are questions which have been much argued here and below. In reaching its decision, the Court of Appeals assumed, as we shall assume without deciding, that the disclaimers were inadequate because they failed to concede invalidity of the adjudicated claims. It concluded that if the same decision were reached, as to the validity of the claims previously adjudicated, as in the Third Circuit, the respondents' suit must fail both as to them and as to all the other claims, 'even though some of them may be good; for it would then be established that the owner of the patent had failed to file disclaimers within a reasonable time after notice of the invalidity of some of the claims had been brought home to him.' 77 F.(2d) 556, 561.

Revised Statutes, § 4917 (35 U.S.C.A. § 65) provides that 'Whenever, through inadvertence, accident, or mistake, * * * a patentee has claimed more tha that of which he was the original or first inventor, * * * his patent shall be valid for all that part which is truly and justly his own,' and authorizes him to file in the Patent Office a written disclaimer of 'such parts of the thing patented as he shall not choose to claim.' Revised Statutes, § 4922 (35 U.S.C.A. § 71) authorizes a patentee who has claimed more than that of which he was the inventor, to maintain a suit for the infringement of 'any part' of the patent 'which was bona fide his own, if it is a material and substantial part of the thing patented, and definitely distinguishable from the parts claimed without right, notwithstanding the specifications may embrace more than that of which the patentee was the first inventor or discoverer,' but with the proviso that 'no patentee shall be entitled to the benefits of this section if he has unreasonably neglected or delayed to enter a disclaimer.'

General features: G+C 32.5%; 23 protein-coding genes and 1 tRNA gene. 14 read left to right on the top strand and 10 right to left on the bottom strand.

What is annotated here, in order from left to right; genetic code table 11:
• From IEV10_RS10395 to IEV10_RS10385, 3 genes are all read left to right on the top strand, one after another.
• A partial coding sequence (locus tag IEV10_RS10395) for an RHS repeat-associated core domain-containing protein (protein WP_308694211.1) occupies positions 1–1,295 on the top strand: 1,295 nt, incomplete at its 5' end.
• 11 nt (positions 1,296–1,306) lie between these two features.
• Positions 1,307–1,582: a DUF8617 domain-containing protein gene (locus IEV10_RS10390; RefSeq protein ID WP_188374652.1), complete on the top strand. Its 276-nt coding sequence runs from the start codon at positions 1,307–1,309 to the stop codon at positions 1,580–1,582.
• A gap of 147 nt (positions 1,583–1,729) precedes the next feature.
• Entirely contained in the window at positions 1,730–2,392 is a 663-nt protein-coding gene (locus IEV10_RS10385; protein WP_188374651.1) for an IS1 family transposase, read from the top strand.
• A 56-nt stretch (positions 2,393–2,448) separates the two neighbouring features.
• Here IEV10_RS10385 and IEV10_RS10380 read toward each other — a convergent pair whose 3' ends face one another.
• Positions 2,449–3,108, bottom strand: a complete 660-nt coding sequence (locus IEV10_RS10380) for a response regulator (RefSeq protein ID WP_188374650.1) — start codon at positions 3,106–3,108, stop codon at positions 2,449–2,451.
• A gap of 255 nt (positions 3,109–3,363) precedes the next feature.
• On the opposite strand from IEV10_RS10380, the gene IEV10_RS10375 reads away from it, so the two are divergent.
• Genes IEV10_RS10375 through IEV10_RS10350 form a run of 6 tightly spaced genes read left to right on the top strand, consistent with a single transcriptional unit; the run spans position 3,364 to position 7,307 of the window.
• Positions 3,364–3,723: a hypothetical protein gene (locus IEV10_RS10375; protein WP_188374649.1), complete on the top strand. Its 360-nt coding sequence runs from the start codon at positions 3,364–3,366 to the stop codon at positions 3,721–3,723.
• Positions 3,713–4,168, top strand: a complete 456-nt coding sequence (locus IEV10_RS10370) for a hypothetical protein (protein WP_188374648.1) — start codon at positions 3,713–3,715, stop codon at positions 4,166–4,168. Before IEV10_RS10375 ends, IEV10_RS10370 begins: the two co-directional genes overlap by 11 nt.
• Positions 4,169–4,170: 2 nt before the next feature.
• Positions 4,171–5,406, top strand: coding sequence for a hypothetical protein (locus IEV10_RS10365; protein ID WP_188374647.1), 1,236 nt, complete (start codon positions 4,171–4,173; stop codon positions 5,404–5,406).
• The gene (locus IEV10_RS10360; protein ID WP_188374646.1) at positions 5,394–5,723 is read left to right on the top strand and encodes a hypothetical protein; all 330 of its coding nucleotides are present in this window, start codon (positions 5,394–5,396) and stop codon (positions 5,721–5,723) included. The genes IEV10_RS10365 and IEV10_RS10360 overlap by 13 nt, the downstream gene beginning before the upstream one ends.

Petitioners contend that if any claim of a patent is adjudged invalid no further suit can be maintained upon it, or upon other claims of the patent without disclaimer

of the claims previously held invalid. This contention is predicated upon the rule that, save for the disclaimer statute, adjudication of invalidity of any claim of a patent renders the entire patent void, and upon the assumption that by force of the statute, if not without it, an adverse decision on any claim is final and conclusive as to its invalidity, in any court, except as modified upon an appellate review. If this view be accepted, it follows that the right to maintain suit for infringement of the separable claims of a patent which already have been held valid, or have not been adjudicated, may alone be saved by disclaimer of all claims held invalid, within a reasonable time after their adjudication; the patentee may not contest again the validity of the claims held invalid, and only by abandoning them by timely disclaimer may he litigate other claims.

Neither reason nor authority supports the contention that an adjudication adverse to any or all the claims of a patent precludes another suit upon the same claims against a different defendant. While the earlier decision may by comity be given great weight in a later litigation and thus persuade the court to render a like decree, it is not res adjudicate and may not be pleaded as a defense. See Mast, Foos & Co. v. Stover Mfg. Co., 177 U.S. 485, 20 S.Ct. 708, 44 L.Ed. 856; Sanitary Refrigerator Co. v. Winters, 280 U.S. 30, 35, 50 S.Ct. 9, 74 L.Ed. 147. The disclaimer statute was enacted to mitigate the harsh rule1 that the entire patent was destroyed if any claim